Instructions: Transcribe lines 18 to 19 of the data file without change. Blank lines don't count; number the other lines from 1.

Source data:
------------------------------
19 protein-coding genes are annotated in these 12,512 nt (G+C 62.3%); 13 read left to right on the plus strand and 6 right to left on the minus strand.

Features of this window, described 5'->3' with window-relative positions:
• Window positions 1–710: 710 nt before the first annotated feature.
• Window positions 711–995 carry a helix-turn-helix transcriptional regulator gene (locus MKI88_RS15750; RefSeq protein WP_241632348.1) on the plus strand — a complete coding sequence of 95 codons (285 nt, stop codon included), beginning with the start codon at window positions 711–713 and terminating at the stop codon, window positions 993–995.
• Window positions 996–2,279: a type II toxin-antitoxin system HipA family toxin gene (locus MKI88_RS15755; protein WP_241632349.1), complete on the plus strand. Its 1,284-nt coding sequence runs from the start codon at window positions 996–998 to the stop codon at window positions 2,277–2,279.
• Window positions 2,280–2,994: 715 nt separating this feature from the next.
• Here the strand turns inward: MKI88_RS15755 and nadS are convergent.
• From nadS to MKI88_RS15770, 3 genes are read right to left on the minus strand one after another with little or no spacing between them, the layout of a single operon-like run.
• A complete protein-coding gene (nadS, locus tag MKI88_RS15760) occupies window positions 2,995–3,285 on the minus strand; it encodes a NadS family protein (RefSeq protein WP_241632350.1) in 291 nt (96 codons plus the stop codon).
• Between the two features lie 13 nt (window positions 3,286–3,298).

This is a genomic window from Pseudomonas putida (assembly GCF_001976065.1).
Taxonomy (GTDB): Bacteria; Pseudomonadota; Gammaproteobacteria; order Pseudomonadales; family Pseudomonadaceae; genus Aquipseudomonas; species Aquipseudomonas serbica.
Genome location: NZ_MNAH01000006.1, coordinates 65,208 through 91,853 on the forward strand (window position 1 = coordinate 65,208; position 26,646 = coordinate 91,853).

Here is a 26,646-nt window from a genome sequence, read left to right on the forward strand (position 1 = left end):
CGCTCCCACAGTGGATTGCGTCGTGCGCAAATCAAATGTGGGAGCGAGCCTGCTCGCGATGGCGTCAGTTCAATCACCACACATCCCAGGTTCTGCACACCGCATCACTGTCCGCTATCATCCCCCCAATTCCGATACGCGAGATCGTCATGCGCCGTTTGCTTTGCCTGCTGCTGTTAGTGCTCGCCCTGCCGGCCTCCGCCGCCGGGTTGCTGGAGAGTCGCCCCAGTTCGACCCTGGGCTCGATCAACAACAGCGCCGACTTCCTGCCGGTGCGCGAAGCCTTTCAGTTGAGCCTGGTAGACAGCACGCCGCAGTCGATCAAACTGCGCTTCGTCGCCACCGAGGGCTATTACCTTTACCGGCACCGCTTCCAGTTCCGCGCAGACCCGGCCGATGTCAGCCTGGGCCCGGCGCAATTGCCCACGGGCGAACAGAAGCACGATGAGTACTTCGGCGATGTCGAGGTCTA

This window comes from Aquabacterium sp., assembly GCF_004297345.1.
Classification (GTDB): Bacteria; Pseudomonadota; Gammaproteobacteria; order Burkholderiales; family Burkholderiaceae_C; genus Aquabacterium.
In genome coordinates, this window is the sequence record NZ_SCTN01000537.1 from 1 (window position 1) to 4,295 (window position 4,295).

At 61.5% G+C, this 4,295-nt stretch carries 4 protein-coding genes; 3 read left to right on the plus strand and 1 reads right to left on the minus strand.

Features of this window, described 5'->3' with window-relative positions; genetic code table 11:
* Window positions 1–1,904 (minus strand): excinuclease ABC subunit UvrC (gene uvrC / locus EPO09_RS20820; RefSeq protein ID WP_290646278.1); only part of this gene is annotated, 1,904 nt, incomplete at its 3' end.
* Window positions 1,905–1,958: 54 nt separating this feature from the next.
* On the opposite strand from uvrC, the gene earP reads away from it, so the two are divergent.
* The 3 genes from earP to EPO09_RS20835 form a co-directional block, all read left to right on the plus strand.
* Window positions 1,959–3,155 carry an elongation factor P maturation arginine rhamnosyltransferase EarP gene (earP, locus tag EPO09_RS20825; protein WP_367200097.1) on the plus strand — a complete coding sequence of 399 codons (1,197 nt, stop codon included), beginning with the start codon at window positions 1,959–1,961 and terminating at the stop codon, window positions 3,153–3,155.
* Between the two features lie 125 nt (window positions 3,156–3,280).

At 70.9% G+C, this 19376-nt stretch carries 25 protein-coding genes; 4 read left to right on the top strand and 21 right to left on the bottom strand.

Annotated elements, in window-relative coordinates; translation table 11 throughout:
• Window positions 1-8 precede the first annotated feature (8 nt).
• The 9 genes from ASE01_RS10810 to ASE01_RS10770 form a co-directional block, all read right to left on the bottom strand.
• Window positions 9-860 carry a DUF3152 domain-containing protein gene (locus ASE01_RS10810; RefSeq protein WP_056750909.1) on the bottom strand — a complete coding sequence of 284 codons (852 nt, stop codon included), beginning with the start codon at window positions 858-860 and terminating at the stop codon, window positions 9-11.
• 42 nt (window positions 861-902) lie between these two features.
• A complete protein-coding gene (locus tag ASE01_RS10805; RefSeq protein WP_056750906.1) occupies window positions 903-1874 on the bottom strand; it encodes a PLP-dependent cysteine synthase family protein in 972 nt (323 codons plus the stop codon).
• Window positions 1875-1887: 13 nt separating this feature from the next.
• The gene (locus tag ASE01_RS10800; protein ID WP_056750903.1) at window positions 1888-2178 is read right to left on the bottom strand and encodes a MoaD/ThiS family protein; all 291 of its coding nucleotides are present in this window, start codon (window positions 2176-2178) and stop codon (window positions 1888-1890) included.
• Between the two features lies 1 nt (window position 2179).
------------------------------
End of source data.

In genome coordinates, this window is the sequence record NZ_SCTN01000537.1 from 1 (window position 1) to 4,295 (window position 4,295).

At 61.5% G+C, this 4,295-nt stretch carries 4 protein-coding genes; 3 read left to right on the plus strand and 1 reads right to left on the minus strand.